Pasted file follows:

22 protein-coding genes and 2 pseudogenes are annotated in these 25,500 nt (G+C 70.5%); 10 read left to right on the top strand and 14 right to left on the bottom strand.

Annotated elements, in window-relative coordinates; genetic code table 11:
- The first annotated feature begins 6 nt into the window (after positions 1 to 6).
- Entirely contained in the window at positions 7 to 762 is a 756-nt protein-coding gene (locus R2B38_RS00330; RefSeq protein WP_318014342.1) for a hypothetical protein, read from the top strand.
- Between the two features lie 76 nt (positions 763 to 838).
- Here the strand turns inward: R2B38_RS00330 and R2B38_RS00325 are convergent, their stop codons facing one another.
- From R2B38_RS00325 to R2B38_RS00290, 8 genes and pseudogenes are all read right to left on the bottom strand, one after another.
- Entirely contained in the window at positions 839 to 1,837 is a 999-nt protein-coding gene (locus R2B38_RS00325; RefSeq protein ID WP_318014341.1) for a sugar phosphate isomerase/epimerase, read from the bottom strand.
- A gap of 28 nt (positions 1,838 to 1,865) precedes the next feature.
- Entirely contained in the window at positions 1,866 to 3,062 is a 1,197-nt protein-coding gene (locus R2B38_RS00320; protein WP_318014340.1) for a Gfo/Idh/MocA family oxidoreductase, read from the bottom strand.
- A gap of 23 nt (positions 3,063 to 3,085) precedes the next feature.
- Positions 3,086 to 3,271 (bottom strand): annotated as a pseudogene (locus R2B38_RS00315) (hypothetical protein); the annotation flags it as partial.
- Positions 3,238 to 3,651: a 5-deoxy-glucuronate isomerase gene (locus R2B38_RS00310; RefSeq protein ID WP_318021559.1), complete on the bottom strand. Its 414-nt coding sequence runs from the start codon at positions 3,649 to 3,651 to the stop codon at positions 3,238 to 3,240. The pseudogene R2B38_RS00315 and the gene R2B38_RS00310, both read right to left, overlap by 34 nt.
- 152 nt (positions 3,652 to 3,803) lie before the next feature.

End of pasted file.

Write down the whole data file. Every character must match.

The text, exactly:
22 protein-coding genes and 2 pseudogenes are annotated in these 25,500 nt (G+C 70.5%); 10 read left to right on the top strand and 14 right to left on the bottom strand.

Annotated elements, in window-relative coordinates; genetic code table 11:
- The first annotated feature begins 6 nt into the window (after positions 1 to 6).
- Entirely contained in the window at positions 7 to 762 is a 756-nt protein-coding gene (locus R2B38_RS00330; RefSeq protein WP_318014342.1) for a hypothetical protein, read from the top strand.
- Between the two features lie 76 nt (positions 763 to 838).
- Here the strand turns inward: R2B38_RS00330 and R2B38_RS00325 are convergent, their stop codons facing one another.
- From R2B38_RS00325 to R2B38_RS00290, 8 genes and pseudogenes are all read right to left on the bottom strand, one after another.
- Entirely contained in the window at positions 839 to 1,837 is a 999-nt protein-coding gene (locus R2B38_RS00325; RefSeq protein ID WP_318014341.1) for a sugar phosphate isomerase/epimerase, read from the bottom strand.
- A gap of 28 nt (positions 1,838 to 1,865) precedes the next feature.
- Entirely contained in the window at positions 1,866 to 3,062 is a 1,197-nt protein-coding gene (locus R2B38_RS00320; protein WP_318014340.1) for a Gfo/Idh/MocA family oxidoreductase, read from the bottom strand.
- A gap of 23 nt (positions 3,063 to 3,085) precedes the next feature.
- Positions 3,086 to 3,271 (bottom strand): annotated as a pseudogene (locus R2B38_RS00315) (hypothetical protein); the annotation flags it as partial.
- Positions 3,238 to 3,651: a 5-deoxy-glucuronate isomerase gene (locus R2B38_RS00310; RefSeq protein ID WP_318021559.1), complete on the bottom strand. Its 414-nt coding sequence runs from the start codon at positions 3,649 to 3,651 to the stop codon at positions 3,238 to 3,240. The pseudogene R2B38_RS00315 and the gene R2B38_RS00310, both read right to left, overlap by 34 nt.
- 152 nt (positions 3,652 to 3,803) lie before the next feature.